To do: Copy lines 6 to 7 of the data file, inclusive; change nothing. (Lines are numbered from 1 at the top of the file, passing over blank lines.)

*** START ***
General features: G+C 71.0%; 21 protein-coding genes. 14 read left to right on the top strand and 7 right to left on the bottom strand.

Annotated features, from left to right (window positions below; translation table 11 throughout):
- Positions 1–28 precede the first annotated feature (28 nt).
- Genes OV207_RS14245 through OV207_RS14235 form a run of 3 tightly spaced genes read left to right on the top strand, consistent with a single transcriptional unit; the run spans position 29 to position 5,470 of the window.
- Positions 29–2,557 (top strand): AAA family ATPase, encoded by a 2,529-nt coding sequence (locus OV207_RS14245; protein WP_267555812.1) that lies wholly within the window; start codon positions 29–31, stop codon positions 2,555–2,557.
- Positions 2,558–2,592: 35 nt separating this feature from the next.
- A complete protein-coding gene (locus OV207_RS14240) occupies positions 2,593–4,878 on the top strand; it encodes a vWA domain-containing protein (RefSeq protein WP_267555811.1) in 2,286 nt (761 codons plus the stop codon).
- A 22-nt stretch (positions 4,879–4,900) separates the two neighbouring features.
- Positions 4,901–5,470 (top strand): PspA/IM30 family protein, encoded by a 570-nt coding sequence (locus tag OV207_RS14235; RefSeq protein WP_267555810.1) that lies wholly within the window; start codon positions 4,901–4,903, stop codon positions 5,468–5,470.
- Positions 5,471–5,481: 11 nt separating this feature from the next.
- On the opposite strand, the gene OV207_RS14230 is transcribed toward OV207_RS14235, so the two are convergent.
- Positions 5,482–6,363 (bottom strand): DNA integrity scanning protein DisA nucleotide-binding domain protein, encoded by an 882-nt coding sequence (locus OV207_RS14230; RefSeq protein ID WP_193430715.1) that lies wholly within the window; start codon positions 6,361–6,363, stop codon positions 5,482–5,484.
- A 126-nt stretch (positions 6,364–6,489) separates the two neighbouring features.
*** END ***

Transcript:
- Positions 2,558–2,592: 35 nt separating this feature from the next.
- A complete protein-coding gene (locus OV207_RS14240) occupies positions 2,593–4,878 on the top strand; it encodes a vWA domain-containing protein (RefSeq protein WP_267555811.1) in 2,286 nt (761 codons plus the stop codon).